My Theatre

12 May 2015

Something Rotten!

By // Theatre (New York)

Something RottenThe Bard is back on Broadway – just don’t go looking for any of his plays. No, Shakespeare is actually playing leading man in the new musical Something Rotten! playing at the beautiful St. James Theatre. Something Rotten! is a meta-musical that is just a little too cute for its own good and, ultimately, it is a show that suffers from a lack of originality.

Something Rotten!, written by Karey Kirkpatrick and John O’Farrell, tells the story of the Bottom brothers* who are playwrights in South London in 1595, eager to produce the next great play. Unfortunately, the brothers face stiff competition for theatrical acclaim from beloved celebrity and master of the spoken word: Shakespeare. Nick Bottom, portrayed by theatre veteran Brian d’Arcy James, hates Shakespeare (so much that he sings an entire musical number about it). Socially maligned and facing financial ruin, Nick uses his family’s savings to pay an eccentric soothsayer, Nostradamus, to reveal to him the details of Shakespeare’s next masterpiece. Except, Nostradamus is not quite as good as he lets on – or, maybe he is too good for his own good. Nostradamus informs Nick that he should get working on Shakespeare’s new play before Shakespeare writes it. The play? A new musical called Omelette, of course. You probably see where this is headed. The result is a spectacle that references nearly every Broadway hit (a product of Nostradamus’ haphazard clairvoyance that allows him to see far FAR into the future of theatre). Eggs dance (because its about “Omelette,” get it?). There is a requisite kickline. The musical is goofy and just plain bad. While Shakespeare initially attempts to infiltrate the production, his competitive spirit is quickly replaced by a bemused awe when he sees the whirling dervish that is Nick’s production.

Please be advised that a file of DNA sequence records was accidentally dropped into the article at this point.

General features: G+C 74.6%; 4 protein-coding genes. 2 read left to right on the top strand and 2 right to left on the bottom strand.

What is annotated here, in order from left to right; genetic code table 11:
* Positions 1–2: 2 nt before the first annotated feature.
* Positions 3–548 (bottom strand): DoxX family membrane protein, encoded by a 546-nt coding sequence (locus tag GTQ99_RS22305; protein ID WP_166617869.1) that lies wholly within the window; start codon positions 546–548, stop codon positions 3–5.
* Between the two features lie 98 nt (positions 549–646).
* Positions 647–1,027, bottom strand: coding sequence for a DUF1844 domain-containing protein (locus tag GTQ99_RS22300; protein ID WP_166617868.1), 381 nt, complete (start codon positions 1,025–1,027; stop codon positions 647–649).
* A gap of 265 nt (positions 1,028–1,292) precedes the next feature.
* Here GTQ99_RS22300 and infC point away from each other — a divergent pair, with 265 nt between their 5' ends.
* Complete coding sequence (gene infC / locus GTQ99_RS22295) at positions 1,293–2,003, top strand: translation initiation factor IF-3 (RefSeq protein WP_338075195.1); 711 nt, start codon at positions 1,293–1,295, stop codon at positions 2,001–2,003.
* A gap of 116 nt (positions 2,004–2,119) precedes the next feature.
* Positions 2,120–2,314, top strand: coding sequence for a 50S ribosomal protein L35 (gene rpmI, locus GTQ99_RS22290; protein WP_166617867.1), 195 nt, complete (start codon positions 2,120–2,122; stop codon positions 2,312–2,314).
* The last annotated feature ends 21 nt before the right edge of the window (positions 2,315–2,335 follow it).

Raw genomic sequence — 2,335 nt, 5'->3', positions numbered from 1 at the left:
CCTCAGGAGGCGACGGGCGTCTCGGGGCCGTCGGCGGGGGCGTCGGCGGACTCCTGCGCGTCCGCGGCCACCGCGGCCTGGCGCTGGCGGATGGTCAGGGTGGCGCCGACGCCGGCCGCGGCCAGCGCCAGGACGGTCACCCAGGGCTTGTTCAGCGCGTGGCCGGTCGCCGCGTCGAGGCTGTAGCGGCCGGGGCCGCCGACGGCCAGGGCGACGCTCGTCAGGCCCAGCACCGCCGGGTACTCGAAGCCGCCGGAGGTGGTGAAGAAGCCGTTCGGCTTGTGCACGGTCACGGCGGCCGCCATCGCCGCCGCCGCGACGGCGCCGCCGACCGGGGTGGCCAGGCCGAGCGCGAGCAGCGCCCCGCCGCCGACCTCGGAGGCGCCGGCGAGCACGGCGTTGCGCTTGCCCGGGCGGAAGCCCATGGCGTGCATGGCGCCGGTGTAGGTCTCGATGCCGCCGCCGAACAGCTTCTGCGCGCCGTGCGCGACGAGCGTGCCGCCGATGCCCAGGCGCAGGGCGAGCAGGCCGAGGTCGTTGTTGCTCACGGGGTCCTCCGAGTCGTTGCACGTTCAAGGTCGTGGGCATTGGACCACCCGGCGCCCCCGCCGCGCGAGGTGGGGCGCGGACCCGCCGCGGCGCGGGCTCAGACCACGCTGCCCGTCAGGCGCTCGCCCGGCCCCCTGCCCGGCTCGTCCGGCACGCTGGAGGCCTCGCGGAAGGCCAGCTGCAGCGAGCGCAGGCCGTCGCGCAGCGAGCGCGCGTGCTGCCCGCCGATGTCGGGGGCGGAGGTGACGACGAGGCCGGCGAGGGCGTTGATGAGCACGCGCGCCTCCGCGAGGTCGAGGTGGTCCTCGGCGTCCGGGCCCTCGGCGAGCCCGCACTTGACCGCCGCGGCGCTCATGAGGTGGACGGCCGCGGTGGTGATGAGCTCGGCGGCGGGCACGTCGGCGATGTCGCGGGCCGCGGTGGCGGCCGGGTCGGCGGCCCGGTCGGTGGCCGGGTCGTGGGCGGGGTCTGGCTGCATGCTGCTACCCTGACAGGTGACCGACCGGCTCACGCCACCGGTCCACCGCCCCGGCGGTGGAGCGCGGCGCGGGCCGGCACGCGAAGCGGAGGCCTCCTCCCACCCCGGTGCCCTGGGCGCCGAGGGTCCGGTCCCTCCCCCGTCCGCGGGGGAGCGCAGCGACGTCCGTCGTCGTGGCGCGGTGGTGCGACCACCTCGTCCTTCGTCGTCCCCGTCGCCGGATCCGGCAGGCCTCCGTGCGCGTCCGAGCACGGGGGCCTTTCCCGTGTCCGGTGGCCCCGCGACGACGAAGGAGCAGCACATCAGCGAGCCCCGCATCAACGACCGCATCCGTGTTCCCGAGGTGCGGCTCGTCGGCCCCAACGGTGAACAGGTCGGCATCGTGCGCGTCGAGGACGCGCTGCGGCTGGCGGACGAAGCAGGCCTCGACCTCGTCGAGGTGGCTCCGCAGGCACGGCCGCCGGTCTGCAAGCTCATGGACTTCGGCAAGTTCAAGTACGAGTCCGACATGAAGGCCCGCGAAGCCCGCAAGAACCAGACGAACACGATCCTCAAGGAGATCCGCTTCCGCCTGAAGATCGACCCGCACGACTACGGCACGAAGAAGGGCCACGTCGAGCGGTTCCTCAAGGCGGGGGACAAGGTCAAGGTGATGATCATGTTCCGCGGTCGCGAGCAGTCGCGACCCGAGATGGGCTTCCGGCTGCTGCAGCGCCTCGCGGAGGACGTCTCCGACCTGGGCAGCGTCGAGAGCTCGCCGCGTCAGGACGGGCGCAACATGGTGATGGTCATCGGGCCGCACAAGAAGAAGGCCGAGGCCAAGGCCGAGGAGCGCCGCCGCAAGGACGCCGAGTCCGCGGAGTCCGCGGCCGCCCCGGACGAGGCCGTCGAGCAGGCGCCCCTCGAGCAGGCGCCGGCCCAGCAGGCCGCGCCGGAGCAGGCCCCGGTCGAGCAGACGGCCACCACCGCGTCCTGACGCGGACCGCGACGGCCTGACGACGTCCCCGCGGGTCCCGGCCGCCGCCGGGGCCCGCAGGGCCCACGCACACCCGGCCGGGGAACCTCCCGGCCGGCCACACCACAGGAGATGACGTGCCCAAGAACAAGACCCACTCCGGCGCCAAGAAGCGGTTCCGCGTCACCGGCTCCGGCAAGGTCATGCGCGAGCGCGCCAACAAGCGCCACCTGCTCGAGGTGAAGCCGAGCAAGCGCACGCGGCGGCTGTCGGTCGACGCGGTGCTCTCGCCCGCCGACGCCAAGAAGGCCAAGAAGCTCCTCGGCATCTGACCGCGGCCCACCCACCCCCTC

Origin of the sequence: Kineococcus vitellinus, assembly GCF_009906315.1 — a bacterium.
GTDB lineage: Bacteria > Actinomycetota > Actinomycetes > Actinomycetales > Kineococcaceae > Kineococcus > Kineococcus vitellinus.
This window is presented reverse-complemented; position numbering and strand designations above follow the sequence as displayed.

This over the top ode to Broadway is cute. Not fantastic. Not revolutionary. Not a theatrical triumph. Just cute. Something Rotten! is the sort of show that I chuckle throughout but leave without a desire to re-visit my experience or recommend the show as a “must see.” Many of the charming Broadway references and on-going jokes in the first act grow stale by Act II – even tiresome. Moreover, while the premise of Something Rotten! is promising, it is also flimsy and relies significantly on the audience’s desire to play along and restrain eye rolls and/or outward groans. In addition, there is a secondary story line in which Nick’s brother, Nigel Bottom, attempts to woo a young woman in the town. This aspect of the show is nothing more than a traditional “love at first sight” tale that feels both incomplete and contrived. Even Kate Reinders’ exaggerated (and often annoying) portrayal of Nigel’s love interest, Portia, reflects the absurdity of this trope, whether intentional or not.